Is the use of a coil of wire , copper tubing, or Bendix spring, a drop resistor or an inductor? If the resistance is measured, there in negligible resistance in ohms.
Doesn't the coil have a limiting effect on the amperage, not the voltage?
The starter still receives 12 volts, but the amperage flow briefly is reduced, slowing down the rotation of the armature?
George, remember voltage, amperage and resistance is all related by E=IR. The extra 'wire' acts as a resistor, and a small resistance can significantly reduce voltage at a high amperage (in the range of 200 amps). The energy is converted into heat, and as a result your 'dropping resistor' will get HOT!
Using that formula E=IR, you can have a 12 volt power supply and only have 6 volts available. Or have low voltage (2 to 9) volts available with excessive amperage. Depending on your resistance.
How about a 6 volt battery and no resistor!
Dropping resistors don't work. See 12 volts spins too fast June 24 at the top of this page.
The problem with the resistor or any other device to drop the voltage, is that they won't do anything to the starter when it is not under load. It only drops the current flow when under load after it makes contact with the starter ring.
Only two methods which will fix the problem. One is to use a 6 volt battery, and the other is to rewind the starter for 12 volts.
I measure 9v using my coil as a dropping resistor.Jerry....
Bob Stoeckly did some experiments using a bendix spring as a dropping device. I never saw the oscilloscope traces, but Bob said that a bendix spring is indeed an effective dropping device. If Bob says it, it is undoubtedly true. There is a huge current draw when the starter first begins to spin, this I suppose, is when the bendix spring does its thing. I would guess that most of the drop is from resistance, but a little would be from inductance too.
You have to remember the starter motors' lowest resistance is when it's at rest, hence, inrush current. Dave in Bellingham, WA
My testing also proved a Bendix Spring is a very effective current limiter, as is a 12 foot #2 gage wire.
There is a large current input until the starter motor turns. Once it turns the back emf generated by the starter motor will reduce the current draw. Of course once it starts to turn the engine the current draw will increase. The problem is not so much as 12 volts on the starter motor as it is the fact that the 12 volts slams the Bendix. As Royce said above this can be overcome by using skinny 12 volt style cables.
There is no argument to win or lose here. If you want to use 12 volts, then you can make it work. If you want to use 6 volts you can make that work also but you don't want any skinny 12 volt cables or dirty connections.
So make a choice and keep that Model T running down the road,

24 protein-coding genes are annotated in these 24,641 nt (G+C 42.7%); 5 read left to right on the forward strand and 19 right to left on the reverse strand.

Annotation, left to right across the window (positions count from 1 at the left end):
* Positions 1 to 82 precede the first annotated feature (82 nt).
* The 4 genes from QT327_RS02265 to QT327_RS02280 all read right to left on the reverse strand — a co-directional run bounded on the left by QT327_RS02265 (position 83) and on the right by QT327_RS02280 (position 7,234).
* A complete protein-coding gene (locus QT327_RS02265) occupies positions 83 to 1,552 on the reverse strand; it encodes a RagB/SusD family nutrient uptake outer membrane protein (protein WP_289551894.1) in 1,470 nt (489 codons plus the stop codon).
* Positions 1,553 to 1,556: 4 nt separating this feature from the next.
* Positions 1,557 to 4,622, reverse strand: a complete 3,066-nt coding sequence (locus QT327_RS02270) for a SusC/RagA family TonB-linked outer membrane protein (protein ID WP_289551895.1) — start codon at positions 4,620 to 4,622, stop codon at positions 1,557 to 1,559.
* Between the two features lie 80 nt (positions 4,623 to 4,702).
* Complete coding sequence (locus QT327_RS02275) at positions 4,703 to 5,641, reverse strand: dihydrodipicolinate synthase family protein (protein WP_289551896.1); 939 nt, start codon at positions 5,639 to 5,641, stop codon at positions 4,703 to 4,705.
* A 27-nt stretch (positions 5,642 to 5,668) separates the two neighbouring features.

It makes no difference, a starter Bendix spring or a skinny 12 volt cable, neither will drop the voltage fast enough to prevent damage to the bendix. Rewiring the starter for 12v is self defeating because it will then have the same cranking power current as the 6 volt starter. You double the voltage and double the resistance and the current stays the same.
Perhaps this might help to clarify what Glen is saying.
When the starter motor starts to turn and before the Bendix engages, it draws too little current foe any kind of dropping resistor to be effective.
At the moment the Bendix engages the flywheel, the starter motor is seeing nearly the full 12 Volts.
When the Bendix engages the flywheel, it does so with the full force of the 12 Volt battery.
Below is a sketch of the sequence of events.
This discussion has many possible views. If one wants to change the design of how to engage the Bendix, then a search of the literature - in this case the internet - will give various answers for solid state designed motor controls for speed and torque. If 12 volts is used without a controller then there will be a mashing of gears. If you stay with the original 6 volts - yes there will be a mashing of gears - but a a bit slower clash.
A possible suggestion for a solid state controller for speed and torque at 12 volts refer to:
You need to figure out what the rating will be for the four solid state transistors T1-T4.
The question is have you improved the Model T?
The only reason for using 12 volts on a model T that makes sense to me would be if you want to run with coils, but the magneto is dead. Fixing the magneto may take a complete teardown of the engine if in car charging doesn't work, while driving on bat with a 12 v battery would get the coils almost the same high speed performance as on mag. Then you can delay the engine teardown until other problems makes it necessary.
Using the hand crank most of the time saves the bendix, gives good exercise - and it's fun
The starter might still come in handy in emergencies, like if the car stalls halfway in an intersection..